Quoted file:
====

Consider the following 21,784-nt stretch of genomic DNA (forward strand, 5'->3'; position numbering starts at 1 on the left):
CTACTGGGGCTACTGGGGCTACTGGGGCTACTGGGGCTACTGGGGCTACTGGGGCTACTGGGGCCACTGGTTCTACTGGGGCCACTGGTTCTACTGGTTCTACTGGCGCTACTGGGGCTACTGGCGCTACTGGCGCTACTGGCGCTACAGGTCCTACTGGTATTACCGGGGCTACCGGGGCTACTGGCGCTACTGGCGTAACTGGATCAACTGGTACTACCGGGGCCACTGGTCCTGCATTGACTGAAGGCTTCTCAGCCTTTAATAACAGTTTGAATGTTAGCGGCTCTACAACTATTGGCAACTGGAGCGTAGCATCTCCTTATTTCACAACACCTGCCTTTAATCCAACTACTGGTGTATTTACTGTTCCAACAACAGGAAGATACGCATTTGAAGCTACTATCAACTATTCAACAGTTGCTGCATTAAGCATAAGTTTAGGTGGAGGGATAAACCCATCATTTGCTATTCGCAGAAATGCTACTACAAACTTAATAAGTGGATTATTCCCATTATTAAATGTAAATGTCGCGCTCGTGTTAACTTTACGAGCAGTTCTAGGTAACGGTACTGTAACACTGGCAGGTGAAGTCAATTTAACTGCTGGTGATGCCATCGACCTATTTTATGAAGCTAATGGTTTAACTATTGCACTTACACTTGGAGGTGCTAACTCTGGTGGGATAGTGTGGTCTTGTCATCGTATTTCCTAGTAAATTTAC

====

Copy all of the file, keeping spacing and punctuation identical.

Consider the following 21,784-nt stretch of genomic DNA (forward strand, 5'->3'; position numbering starts at 1 on the left):
CTACTGGGGCTACTGGGGCTACTGGGGCTACTGGGGCTACTGGGGCTACTGGGGCTACTGGGGCCACTGGTTCTACTGGGGCCACTGGTTCTACTGGTTCTACTGGCGCTACTGGGGCTACTGGCGCTACTGGCGCTACTGGCGCTACAGGTCCTACTGGTATTACCGGGGCTACCGGGGCTACTGGCGCTACTGGCGTAACTGGATCAACTGGTACTACCGGGGCCACTGGTCCTGCATTGACTGAAGGCTTCTCAGCCTTTAATAACAGTTTGAATGTTAGCGGCTCTACAACTATTGGCAACTGGAGCGTAGCATCTCCTTATTTCACAACACCTGCCTTTAATCCAACTACTGGTGTATTTACTGTTCCAACAACAGGAAGATACGCATTTGAAGCTACTATCAACTATTCAACAGTTGCTGCATTAAGCATAAGTTTAGGTGGAGGGATAAACCCATCATTTGCTATTCGCAGAAATGCTACTACAAACTTAATAAGTGGATTATTCCCATTATTAAATGTAAATGTCGCGCTCGTGTTAACTTTACGAGCAGTTCTAGGTAACGGTACTGTAACACTGGCAGGTGAAGTCAATTTAACTGCTGGTGATGCCATCGACCTATTTTATGAAGCTAATGGTTTAACTATTGCACTTACACTTGGAGGTGCTAACTCTGGTGGGATAGTGTGGTCTTGTCATCGTATTTCCTAGTAAATTTAC